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By Steven Kelly of Shamrock Group in Minneapolis, Minnesota.  Steven is an IBDEA Board Member

ICT teamwork and the pursuit of even more info  Shamrock Group also incented ICTs to conduct outgoing calls, during down times, to get account information.

The incentive was set up as a team challenge: Contact accounts to get a decision maker’s email address, then to ask permission to send paperless statements and invoices to the decision maker via email (or fax, as an alternative).

Shamrock Group established a team goal per work week. On any given week, if the goal is achieved, each ICT is rewarded a bonus. The dollars spent in the bonus check are dollars saved in postage costs and paper waste derived from mailing statements and invoices.

Speaking of bonuses: The process has allowed the company to start sending email alerts and product information to the newly created distribution list.

A return to the basics: Manners and respect
Shamrock Group also implemented some mannerly basics.

Attire. Instilling the principle that “Customer is King,” and that one would not dress like a slob to meet Prince Charles, Shamrock Group has implemented the following, believing that customers would subtly observe these details:
Shirt tails tucked in
A “re-tuck” mid-day
Clean hats, worn straight
Protective footwear for all employees who work in the field.

The company also invested in such apparel as T-Shirts and sweatshirts, which can be worn without ironing, so that employees have a consistent image.

Manners and language. Shamrock Group encourages proper, professional language and actions. It doesn’t cost a dime, yet it’s priceless for company image. Such “big bang/small investment” details include:
“Yes” vs. “yeah” / “No” vs. “nope”
Use of “sir” and “ma’am”
Opening doors for others
Starting a dialogue with “Good morning/afternoon…”
Seeking out an account’s manager on duty to shake a hand and ask if everything’s in order
Zero tolerance for employees’ rudeness to anyone, including another employee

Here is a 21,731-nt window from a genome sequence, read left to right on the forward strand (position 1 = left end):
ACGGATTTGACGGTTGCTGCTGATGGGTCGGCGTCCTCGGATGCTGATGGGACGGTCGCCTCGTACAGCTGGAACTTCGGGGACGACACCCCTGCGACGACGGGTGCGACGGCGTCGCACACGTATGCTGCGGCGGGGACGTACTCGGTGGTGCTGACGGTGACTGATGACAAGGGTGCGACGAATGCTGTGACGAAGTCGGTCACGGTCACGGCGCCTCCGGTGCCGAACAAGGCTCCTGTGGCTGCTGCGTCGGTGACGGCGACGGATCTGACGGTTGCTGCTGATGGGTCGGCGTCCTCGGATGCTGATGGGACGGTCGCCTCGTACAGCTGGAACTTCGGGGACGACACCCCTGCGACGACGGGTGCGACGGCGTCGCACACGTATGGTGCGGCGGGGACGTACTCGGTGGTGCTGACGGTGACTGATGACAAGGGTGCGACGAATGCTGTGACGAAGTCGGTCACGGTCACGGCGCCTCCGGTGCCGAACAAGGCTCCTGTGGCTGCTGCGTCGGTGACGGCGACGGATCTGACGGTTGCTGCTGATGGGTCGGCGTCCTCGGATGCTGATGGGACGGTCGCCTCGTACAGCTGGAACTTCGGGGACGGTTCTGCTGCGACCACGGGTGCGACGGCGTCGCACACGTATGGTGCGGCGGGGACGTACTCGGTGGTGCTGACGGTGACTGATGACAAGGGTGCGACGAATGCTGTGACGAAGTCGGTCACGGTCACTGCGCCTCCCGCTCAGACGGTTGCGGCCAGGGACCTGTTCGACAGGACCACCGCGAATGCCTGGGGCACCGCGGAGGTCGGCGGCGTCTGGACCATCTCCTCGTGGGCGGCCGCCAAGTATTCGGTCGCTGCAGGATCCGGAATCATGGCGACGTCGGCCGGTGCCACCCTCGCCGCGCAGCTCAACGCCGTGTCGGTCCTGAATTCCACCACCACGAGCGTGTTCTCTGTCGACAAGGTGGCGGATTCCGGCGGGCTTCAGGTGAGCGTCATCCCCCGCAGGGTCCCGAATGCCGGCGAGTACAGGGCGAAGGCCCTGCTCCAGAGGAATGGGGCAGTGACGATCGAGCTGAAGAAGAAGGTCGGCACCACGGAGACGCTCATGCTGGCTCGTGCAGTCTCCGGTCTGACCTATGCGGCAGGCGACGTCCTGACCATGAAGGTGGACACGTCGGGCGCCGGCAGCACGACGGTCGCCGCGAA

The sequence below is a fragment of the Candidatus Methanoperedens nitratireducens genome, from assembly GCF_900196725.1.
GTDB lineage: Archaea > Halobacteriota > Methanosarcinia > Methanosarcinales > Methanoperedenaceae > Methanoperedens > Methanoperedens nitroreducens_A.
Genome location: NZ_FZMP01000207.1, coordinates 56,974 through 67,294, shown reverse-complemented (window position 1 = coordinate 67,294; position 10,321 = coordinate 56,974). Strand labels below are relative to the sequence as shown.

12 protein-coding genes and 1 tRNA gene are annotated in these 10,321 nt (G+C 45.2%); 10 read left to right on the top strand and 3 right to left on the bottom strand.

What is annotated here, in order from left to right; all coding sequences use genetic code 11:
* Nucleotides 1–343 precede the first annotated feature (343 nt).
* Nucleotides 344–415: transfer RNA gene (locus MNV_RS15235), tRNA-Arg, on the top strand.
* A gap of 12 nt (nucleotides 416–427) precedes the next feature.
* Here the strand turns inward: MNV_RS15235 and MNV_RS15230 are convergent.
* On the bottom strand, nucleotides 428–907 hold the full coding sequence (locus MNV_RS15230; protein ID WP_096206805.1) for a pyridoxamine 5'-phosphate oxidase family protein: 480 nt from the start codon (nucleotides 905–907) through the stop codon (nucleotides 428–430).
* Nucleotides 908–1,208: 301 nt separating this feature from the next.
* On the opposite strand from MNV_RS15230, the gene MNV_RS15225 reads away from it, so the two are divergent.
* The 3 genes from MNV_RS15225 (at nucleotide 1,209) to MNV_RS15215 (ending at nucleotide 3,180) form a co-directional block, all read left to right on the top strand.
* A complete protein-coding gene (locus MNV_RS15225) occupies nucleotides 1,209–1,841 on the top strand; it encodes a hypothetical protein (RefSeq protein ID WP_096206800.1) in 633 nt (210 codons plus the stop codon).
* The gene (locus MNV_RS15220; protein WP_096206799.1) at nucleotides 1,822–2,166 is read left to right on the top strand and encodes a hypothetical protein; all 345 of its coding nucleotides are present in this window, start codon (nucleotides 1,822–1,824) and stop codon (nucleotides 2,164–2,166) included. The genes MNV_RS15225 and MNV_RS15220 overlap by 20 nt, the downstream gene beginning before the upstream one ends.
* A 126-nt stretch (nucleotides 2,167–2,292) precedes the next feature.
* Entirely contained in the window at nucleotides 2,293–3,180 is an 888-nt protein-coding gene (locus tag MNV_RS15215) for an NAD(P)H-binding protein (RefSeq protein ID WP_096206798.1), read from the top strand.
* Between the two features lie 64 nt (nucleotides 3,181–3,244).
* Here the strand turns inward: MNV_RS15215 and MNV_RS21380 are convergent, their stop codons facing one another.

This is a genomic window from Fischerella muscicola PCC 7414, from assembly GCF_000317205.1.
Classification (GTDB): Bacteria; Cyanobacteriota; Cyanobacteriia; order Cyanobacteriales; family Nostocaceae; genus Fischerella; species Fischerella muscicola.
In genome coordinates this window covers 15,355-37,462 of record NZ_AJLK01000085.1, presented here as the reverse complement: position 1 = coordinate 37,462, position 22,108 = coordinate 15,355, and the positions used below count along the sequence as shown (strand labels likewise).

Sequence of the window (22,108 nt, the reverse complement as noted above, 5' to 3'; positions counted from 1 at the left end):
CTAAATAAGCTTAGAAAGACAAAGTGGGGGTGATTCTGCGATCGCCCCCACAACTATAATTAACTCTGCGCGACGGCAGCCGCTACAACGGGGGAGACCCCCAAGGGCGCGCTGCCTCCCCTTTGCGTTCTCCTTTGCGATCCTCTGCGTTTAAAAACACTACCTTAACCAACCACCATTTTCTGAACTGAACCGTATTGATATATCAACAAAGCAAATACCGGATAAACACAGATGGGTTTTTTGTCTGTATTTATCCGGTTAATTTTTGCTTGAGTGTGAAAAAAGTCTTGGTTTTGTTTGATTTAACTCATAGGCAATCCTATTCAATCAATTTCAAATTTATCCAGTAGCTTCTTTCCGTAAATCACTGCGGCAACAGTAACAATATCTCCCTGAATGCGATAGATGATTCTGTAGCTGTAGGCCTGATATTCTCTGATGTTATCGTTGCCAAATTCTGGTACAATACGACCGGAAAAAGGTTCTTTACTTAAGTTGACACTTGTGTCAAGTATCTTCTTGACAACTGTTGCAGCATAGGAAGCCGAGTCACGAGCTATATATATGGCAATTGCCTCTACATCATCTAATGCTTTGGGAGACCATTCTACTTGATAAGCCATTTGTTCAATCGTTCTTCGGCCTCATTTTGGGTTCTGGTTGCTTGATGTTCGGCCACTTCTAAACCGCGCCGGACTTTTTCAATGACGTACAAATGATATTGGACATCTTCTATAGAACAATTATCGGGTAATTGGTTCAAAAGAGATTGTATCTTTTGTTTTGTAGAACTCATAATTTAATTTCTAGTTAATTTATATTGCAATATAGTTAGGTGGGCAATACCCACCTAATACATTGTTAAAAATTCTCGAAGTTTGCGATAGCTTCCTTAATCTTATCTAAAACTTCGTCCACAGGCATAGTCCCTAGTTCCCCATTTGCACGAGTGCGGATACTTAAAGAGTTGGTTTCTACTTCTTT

Zero tolerance for tardiness or being out of uniform
Perhaps the hardest of all: Encouraging the use of, “I’m sorry; we’ll try harder”

Orderliness. The company instilled a sense of respect for employees’ surroundings, using this checklist:
If someone happens to peek inside a company delivery truck, is the cabin orderly and void of garbage?
Are office desks tidy? Garbage cans empty?
Are the outside areas surrounding the company building tidy and void of debris?
Is all graffiti removed 24 hours after having been defaced?
Is the weed-free environment respected?

Role playing
The Shamrock Group conducts role playing with various employee:customer/prospect scenarios. All it requires is time and people who are eager to participate and learn. Awkward at first? Perhaps, but what every participant discovers quickly: What you learn from the practice will make the “real deal” more professional, more efficient — and oftentimes, easier.

Choose GREAT
It’s easy to see such ideas presented as common sense; it’s another thing to truly implement them – consistently, day after day after day.

What the Shamrock Group discovered: The investment is personal: It’s in the passion and staying power it takes to maintain such practices. Hard work? Absolutely … yet consider the alternative.
Choose GREAT.

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